Because this challenge primarily relates to whether Beals can successfully perform the contract, it relates to a matter of responsibility. See Western Alternative Corrections, Inc., B-409315, B-409315.2, Mar. 10, 2014, 2014 CPD ¶ 94 at 6 (finding that zoning law issues gave rise to a matter of responsibility). An agency’s affirmative determination of a contractor’s responsibility will not be reviewed by our Office absent a showing of possible fraud or bad faith on the part of procurement officials, or that definitive responsibility criteria in the solicitation may have been misapplied. Id. A definitive responsibility criterion is a specific and objective standard, qualitative or quantitative, that is established by a contracting agency in a solicitation to measure an offeror’s ability to perform a contract. The Mary Kathleen Collins Trust, B-261019.2, Sept. 29, 1995, 96-1 CPD ¶ 164 at 3. In our view, the above warranty requirement meets the definition of a definitive responsibility criterion.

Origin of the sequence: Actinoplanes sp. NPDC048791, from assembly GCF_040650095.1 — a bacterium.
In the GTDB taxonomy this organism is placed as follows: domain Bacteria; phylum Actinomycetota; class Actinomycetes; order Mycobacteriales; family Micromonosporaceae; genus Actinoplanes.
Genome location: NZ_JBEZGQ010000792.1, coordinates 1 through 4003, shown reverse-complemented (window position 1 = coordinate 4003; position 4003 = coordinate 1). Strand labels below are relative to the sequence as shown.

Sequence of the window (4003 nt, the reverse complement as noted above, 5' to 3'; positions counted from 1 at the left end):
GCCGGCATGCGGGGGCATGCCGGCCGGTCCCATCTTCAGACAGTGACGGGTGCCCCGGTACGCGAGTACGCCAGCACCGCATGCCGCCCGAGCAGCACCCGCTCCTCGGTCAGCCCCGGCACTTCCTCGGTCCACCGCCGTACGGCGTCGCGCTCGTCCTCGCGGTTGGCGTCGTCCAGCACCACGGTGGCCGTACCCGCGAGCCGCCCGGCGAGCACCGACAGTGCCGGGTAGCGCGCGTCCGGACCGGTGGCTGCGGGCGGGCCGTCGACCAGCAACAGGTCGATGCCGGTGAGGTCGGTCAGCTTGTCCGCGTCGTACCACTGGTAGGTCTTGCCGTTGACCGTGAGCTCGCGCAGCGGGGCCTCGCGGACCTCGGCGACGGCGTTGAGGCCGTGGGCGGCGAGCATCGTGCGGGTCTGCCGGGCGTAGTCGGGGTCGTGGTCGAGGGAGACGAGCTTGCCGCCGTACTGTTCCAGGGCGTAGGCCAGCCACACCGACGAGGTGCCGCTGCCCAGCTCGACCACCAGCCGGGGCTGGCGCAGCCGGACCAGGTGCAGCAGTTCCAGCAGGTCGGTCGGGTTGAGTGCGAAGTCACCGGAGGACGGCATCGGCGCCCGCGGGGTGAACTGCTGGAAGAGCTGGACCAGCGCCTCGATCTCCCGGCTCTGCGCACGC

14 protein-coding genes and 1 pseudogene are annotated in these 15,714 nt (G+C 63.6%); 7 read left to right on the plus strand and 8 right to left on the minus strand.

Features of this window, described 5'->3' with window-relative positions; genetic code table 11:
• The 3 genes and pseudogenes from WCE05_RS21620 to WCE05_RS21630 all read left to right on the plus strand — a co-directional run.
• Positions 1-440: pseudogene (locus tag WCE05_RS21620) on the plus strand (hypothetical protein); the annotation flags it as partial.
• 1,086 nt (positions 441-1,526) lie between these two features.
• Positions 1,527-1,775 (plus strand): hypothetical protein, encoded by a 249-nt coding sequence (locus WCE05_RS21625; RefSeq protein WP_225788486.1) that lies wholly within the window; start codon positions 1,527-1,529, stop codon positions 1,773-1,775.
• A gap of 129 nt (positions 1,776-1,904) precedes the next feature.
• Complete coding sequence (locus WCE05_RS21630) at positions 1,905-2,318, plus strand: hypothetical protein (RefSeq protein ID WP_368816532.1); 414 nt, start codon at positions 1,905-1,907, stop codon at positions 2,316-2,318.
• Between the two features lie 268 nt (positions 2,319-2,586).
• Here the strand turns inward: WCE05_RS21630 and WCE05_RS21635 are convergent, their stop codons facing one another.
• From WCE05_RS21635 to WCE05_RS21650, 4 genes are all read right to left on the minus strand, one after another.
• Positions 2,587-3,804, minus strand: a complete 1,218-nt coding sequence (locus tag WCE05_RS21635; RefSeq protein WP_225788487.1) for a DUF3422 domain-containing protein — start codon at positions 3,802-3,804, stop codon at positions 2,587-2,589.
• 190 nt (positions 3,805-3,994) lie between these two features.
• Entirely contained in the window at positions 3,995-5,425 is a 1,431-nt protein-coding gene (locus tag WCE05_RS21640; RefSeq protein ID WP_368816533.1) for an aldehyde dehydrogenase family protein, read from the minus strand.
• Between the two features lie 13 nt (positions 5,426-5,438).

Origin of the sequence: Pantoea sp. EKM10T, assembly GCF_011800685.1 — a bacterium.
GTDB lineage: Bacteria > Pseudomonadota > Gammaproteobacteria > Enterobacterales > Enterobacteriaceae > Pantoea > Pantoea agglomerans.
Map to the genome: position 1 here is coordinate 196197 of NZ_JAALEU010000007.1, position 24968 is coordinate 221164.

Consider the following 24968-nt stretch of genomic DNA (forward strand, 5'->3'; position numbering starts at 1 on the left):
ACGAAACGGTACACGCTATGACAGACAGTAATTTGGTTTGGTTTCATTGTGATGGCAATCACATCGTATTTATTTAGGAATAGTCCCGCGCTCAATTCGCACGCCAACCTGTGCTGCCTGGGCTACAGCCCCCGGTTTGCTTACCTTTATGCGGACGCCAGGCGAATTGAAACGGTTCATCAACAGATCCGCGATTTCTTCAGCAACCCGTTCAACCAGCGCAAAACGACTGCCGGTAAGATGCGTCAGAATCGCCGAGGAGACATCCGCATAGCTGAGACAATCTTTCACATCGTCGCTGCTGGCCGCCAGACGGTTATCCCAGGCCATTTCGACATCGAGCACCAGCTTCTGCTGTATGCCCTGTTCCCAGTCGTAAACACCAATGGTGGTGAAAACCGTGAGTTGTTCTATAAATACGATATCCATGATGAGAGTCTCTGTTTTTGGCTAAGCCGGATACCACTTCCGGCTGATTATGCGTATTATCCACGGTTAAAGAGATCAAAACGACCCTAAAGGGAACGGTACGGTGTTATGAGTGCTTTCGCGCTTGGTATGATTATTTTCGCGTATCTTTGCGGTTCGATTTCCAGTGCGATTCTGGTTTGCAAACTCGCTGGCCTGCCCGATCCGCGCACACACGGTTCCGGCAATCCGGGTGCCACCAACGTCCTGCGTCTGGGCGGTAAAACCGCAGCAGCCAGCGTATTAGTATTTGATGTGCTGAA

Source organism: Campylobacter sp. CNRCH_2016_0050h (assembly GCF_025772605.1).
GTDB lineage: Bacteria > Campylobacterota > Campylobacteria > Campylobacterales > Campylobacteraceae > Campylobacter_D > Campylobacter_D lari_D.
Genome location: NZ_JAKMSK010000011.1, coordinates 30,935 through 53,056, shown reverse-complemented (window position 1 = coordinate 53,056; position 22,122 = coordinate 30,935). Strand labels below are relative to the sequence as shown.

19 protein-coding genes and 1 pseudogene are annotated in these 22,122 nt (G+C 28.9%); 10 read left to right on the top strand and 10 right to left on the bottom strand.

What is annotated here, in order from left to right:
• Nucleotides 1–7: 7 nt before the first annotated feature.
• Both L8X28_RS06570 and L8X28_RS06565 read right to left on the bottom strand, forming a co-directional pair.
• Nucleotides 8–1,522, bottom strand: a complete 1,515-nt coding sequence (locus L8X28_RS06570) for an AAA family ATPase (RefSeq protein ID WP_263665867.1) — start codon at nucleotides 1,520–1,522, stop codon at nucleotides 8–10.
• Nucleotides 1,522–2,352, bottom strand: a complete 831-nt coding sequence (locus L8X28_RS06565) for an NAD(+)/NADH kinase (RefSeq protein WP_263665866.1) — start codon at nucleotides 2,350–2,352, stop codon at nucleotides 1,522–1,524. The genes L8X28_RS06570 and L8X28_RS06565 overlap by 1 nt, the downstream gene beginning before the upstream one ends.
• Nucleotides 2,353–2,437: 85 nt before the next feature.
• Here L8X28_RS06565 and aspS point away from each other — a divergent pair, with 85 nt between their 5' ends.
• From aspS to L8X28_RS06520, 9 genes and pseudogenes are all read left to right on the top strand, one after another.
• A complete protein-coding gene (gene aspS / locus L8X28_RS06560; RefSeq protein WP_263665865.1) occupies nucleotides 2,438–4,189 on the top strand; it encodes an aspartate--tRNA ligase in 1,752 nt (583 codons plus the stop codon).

Where a protester alleges that a definitive responsibility criterion has not been satisfied, we will review the record to ascertain whether evidence of compliance has been submitted from which the contracting official reasonably could conclude that the criterion has been met. Carter Chevrolet Agency, Inc., B-270962, B-270962.2, May 1, 1996, 96‑1 CPD ¶ 210 at 4. Generally, a contracting agency has broad discretion in determining whether offerors meet definitive responsibility criteria since the agency must bear the burden of any difficulties experienced in obtaining the required performance. Id. The relative quality of the evidence is a matter for the judgment of the contracting officer, as is the determination of the extent to which an investigation of such evidence may be required. Motorola, Inc., B-234773, July 12, 1989, 89-2 CPD ¶ 39 at 5.